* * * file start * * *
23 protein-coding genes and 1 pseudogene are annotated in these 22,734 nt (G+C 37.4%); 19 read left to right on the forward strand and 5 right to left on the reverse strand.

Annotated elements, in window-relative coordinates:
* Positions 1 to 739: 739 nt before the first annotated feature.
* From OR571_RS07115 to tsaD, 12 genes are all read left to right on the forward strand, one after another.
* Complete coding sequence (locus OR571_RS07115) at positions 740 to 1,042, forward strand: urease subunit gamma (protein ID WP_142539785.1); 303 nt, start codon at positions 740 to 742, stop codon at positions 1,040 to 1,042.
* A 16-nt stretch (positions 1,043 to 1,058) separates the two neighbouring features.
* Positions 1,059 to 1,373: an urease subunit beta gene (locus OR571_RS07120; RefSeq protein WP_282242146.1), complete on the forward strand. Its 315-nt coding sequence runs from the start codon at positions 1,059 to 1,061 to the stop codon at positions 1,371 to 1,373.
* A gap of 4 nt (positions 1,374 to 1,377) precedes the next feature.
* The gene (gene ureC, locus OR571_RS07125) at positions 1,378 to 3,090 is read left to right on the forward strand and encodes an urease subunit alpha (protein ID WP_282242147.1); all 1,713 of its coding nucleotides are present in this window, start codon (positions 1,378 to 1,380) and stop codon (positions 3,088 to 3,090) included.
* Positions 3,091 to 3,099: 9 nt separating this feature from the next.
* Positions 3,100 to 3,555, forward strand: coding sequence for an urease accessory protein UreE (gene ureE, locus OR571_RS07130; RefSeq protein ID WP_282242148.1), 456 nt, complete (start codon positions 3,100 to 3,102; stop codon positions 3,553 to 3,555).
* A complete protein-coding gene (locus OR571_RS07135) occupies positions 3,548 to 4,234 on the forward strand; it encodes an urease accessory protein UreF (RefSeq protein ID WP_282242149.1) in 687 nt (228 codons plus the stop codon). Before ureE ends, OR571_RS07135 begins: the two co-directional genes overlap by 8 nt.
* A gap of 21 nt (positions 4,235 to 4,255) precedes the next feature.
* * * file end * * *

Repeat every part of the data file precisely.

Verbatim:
23 protein-coding genes and 1 pseudogene are annotated in these 22,734 nt (G+C 37.4%); 19 read left to right on the forward strand and 5 right to left on the reverse strand.

Annotated elements, in window-relative coordinates:
* Positions 1 to 739: 739 nt before the first annotated feature.
* From OR571_RS07115 to tsaD, 12 genes are all read left to right on the forward strand, one after another.
* Complete coding sequence (locus OR571_RS07115) at positions 740 to 1,042, forward strand: urease subunit gamma (protein ID WP_142539785.1); 303 nt, start codon at positions 740 to 742, stop codon at positions 1,040 to 1,042.
* A 16-nt stretch (positions 1,043 to 1,058) separates the two neighbouring features.
* Positions 1,059 to 1,373: an urease subunit beta gene (locus OR571_RS07120; RefSeq protein WP_282242146.1), complete on the forward strand. Its 315-nt coding sequence runs from the start codon at positions 1,059 to 1,061 to the stop codon at positions 1,371 to 1,373.
* A gap of 4 nt (positions 1,374 to 1,377) precedes the next feature.
* The gene (gene ureC, locus OR571_RS07125) at positions 1,378 to 3,090 is read left to right on the forward strand and encodes an urease subunit alpha (protein ID WP_282242147.1); all 1,713 of its coding nucleotides are present in this window, start codon (positions 1,378 to 1,380) and stop codon (positions 3,088 to 3,090) included.
* Positions 3,091 to 3,099: 9 nt separating this feature from the next.
* Positions 3,100 to 3,555, forward strand: coding sequence for an urease accessory protein UreE (gene ureE, locus OR571_RS07130; RefSeq protein ID WP_282242148.1), 456 nt, complete (start codon positions 3,100 to 3,102; stop codon positions 3,553 to 3,555).
* A complete protein-coding gene (locus OR571_RS07135) occupies positions 3,548 to 4,234 on the forward strand; it encodes an urease accessory protein UreF (RefSeq protein ID WP_282242149.1) in 687 nt (228 codons plus the stop codon). Before ureE ends, OR571_RS07135 begins: the two co-directional genes overlap by 8 nt.
* A gap of 21 nt (positions 4,235 to 4,255) precedes the next feature.